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Medical Tourism: Piéce de Résistance for Self-Funding U.S. Employers

Renée-Marie Stephano
Global Healthcare Accreditation
Industry News

Surgery was on his bucket list, but Bruce Ryan didn't want to wait until he retired to repair his debilitating and painful rotator cuff injury. The 59-year-old construction manager at Blue Lake Rancheria could have traveled the six hours to Stanford Medical Center. He had other reservations, instead.
No, we went to France to Toulouse France and did it, said Ryan, chuckling at the thought. It was great.

All kidding aside, Ryan didn't have to pay a dime for his medical tourism surgery in France even $7,000 worth of deductibles and co-pays were waived plus, he got to tour the Pyrenees Mountains, take in the local art scene, and sample baguettes, chateaux, Truffles and other French indulgences.

The food in Toulouse was out-of-this-world, said Ryan. We ate like royalty. I'll tell you.

His employer, the Blue Lake Rancheria tribe which operates the casino and hotel in Northern California, covered all costs; yet, saved about $12,000, roughly 35 percent of what the surgery would have cost in the United States. On top of that, 10 percent
of the company's savings went directly into Ryan's 401k plan.

CLICK HERE: The Americans are Coming

Jack Norton, the human resources manager at Blue Lake Rancheria, said the company's self-funded insurance plan includes a medical tourism option that enables employees to travel overseas for procedures and treatments.

Despite the Affordable Care Act, U.S. employers like Blue Lake Rancheria have struggled to control spiraling healthcare costs and understand complex provisions of the new legislation. A few years ago, Blue Lake Rancheria made the move to self-fund employee healthcare benefits. The decision to incorporate medical tourism was a no- brainer.

We (United States) do have high-quality care, but then also at the same time we also have the most expensive care in the world, said Norton, who had been introduced to health travel at the World Medical Tourism & Global Healthcare Congress.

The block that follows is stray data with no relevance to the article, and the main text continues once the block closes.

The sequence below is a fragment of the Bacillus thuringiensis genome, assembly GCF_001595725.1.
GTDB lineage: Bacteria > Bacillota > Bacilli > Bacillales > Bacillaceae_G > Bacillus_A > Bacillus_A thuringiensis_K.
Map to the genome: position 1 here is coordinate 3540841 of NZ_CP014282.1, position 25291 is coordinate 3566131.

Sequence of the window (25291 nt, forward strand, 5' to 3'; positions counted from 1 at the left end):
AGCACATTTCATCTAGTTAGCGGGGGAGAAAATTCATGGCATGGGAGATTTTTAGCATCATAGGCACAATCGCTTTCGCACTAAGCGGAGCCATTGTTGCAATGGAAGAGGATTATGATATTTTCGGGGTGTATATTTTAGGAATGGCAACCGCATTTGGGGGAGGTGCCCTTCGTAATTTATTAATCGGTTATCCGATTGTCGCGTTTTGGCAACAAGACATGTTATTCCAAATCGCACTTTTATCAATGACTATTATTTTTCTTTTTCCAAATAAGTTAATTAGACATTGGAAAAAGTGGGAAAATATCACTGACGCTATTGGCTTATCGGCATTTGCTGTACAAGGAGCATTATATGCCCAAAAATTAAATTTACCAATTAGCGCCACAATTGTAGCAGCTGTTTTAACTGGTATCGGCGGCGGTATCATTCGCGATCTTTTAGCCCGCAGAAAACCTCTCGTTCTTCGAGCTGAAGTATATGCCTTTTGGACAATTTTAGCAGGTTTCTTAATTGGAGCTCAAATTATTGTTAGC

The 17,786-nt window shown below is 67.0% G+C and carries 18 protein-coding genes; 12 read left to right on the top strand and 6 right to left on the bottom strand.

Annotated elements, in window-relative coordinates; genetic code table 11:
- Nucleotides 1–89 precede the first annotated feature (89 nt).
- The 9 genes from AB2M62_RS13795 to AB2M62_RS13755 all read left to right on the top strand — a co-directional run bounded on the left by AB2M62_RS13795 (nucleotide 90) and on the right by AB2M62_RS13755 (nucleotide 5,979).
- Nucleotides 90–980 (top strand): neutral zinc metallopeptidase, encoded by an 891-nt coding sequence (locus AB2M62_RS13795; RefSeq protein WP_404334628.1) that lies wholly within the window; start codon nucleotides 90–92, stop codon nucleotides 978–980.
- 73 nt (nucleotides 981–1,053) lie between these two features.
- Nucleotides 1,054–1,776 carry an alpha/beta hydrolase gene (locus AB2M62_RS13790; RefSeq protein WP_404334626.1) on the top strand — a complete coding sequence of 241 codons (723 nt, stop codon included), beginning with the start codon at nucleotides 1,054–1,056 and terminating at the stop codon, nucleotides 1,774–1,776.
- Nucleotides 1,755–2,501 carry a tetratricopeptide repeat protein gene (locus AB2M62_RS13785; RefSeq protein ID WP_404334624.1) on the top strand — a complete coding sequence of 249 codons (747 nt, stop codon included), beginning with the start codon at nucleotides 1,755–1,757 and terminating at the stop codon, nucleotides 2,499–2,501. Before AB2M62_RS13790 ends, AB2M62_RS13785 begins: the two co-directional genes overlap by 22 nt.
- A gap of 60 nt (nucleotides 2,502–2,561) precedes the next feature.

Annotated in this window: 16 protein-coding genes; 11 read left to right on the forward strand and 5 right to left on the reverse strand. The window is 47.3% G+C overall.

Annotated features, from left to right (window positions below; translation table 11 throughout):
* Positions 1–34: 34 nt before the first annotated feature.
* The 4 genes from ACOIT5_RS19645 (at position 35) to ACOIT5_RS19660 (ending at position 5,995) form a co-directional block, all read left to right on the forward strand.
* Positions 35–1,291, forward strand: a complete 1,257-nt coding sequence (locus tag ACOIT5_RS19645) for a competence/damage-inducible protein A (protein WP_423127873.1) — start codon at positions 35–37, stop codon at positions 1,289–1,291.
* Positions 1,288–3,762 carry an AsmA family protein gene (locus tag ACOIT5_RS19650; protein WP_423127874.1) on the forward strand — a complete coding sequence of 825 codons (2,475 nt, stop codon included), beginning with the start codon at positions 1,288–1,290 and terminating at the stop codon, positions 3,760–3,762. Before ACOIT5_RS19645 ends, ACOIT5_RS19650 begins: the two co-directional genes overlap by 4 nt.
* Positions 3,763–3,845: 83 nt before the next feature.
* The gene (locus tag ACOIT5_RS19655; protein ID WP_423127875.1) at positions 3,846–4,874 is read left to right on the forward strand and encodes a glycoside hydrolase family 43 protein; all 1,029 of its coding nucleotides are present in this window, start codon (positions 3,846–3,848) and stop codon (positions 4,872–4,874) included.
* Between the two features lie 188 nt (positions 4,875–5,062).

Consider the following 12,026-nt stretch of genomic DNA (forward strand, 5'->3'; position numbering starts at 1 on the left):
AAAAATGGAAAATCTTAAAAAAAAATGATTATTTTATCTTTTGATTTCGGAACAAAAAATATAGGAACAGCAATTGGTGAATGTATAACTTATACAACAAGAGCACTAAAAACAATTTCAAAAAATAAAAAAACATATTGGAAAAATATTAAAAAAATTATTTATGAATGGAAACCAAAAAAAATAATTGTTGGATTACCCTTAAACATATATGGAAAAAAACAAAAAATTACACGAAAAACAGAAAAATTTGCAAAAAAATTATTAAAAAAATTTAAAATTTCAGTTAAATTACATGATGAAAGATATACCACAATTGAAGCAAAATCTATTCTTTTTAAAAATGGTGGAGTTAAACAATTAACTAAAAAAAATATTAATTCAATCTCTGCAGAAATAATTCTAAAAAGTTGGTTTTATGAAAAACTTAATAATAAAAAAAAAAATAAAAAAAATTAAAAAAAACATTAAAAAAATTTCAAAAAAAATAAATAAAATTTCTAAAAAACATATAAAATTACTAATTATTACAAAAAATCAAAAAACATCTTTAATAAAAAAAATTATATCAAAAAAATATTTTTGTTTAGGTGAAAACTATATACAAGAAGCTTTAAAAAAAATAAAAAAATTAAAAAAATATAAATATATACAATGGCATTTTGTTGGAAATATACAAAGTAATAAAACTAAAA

It was at the Congress, last year, in Las Vegas, that Norton formed his French Connection, with France Surgery, a member of the Medical Tourism Association with links to 120 hospitals and more than 1,500 specialists across France, which handled logistics for Ryan's surgery including two round- trip tickets on Lufthansa Airlines and 21-day hotel accommodations, admission to a Clinique de l’Union — a private 531-bed, surgical and obstetric clinic in Toulouse — sightseeing tours and after care.

When people think of medical tourism, most think of Latin America because it is inexpensive, said Carine Hilaire, an operations manager at France Surgery. But, that's changing. France is very affordable and the level of healthcare services is very high. People just don't realize it — yet.

CLICK HERE: Self-Funding Passport

Renée-Marie Stephano, President of the Medical Tourism Association, said self-funding employers looking to save anywhere from 10 percent to 75 percent on elective surgeries, from hip and knee replacements to cataract removal and heart bypass, can take a clue from Blue Lake Rancheria and attend the 7th World Medical Tourism & Global Healthcare Congress, Sept. 20-24, 2014, in Washington, D.C.

The Congress annually attracts more than 3,000 hospital administrators, doctors and clinicians, employers and human resource managers, medical tourism facilitators, insurance executives, government policymakers, and hospitality and travel interests with a common thought in mind: connecting quality and affordable treatments to solve healthcare challenges without compromising anyone's bottom line.

Elevated quality and successful outcomes, price value, and travel experiences to France, don't come without some homework, said Stephano. American hospitals should take notice: there's now high quality competition for U.S. patients and shrinking healthcare dollars.

As for Ryan and Blue Lake Rancheria, both patient and employer are resting comfortable with their decision.

It amazes me that the United States could be so medieval in its healthcare, said Ryan, who is back on the job. Surgery, both quality and experience, were exceptional. Cost of course was unbelievable compared to what I would have had in terms of co-payments in the United States.

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